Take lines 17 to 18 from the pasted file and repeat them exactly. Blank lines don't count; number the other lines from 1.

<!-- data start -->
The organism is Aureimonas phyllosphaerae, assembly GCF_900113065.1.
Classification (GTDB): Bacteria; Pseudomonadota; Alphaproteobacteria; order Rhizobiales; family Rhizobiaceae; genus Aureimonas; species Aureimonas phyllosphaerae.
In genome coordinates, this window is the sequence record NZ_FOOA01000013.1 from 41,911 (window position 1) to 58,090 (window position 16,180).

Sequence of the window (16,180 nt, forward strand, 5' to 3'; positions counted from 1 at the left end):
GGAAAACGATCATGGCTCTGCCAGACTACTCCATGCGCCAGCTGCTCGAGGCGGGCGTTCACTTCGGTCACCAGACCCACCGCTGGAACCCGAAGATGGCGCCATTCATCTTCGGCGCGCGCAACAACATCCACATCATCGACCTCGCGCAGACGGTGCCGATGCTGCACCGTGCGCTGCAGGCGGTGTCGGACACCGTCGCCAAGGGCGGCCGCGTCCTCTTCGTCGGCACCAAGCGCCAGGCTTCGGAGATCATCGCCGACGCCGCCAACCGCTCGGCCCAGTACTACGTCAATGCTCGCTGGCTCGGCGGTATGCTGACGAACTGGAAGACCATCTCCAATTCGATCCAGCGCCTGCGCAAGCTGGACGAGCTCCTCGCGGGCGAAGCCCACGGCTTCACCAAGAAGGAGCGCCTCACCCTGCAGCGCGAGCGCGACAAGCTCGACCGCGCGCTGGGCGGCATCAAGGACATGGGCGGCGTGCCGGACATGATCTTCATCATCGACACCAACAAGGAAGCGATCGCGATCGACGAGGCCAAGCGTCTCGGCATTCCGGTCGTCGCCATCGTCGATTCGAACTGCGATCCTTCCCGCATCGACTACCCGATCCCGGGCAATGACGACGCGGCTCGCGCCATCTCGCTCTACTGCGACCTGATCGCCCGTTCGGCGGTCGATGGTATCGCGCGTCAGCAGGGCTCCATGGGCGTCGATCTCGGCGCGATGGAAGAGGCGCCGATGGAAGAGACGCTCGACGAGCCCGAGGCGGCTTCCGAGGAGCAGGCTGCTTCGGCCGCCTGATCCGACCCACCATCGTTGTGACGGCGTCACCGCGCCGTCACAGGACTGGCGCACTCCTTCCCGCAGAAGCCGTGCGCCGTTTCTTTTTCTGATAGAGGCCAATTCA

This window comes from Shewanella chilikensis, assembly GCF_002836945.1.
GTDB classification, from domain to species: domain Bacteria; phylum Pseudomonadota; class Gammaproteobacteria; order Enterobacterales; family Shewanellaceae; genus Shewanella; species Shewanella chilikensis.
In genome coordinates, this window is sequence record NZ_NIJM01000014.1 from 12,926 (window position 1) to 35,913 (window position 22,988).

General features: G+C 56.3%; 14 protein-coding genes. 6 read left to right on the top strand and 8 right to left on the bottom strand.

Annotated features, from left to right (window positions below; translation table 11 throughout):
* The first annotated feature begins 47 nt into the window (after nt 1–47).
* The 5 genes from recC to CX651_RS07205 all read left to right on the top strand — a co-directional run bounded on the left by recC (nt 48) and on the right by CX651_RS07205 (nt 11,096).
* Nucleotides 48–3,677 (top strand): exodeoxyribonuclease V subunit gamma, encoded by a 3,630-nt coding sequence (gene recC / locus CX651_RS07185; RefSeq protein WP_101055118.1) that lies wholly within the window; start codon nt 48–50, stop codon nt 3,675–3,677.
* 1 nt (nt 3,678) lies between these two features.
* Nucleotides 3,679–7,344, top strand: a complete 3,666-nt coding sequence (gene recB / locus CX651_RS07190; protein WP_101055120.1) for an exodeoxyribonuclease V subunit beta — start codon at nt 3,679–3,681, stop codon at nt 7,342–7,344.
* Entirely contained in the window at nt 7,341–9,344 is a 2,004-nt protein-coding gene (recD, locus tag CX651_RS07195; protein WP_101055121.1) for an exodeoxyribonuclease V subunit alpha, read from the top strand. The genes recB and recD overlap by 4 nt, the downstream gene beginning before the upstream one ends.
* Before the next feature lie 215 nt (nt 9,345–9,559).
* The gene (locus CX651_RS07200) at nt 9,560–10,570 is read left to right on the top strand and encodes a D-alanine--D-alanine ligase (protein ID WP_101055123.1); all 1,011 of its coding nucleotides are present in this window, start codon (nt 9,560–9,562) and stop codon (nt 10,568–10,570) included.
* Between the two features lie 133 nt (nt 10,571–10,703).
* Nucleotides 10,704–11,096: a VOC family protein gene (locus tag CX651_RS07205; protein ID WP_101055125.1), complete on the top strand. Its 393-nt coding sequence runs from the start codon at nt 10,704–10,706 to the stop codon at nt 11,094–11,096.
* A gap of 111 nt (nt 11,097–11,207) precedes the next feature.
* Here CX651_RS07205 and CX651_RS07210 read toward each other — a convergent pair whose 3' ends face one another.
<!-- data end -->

* Before the next feature lie 215 nt (nt 9,345–9,559).
* The gene (locus CX651_RS07200) at nt 9,560–10,570 is read left to right on the top strand and encodes a D-alanine--D-alanine ligase (protein ID WP_101055123.1); all 1,011 of its coding nucleotides are present in this window, start codon (nt 9,560–9,562) and stop codon (nt 10,568–10,570) included.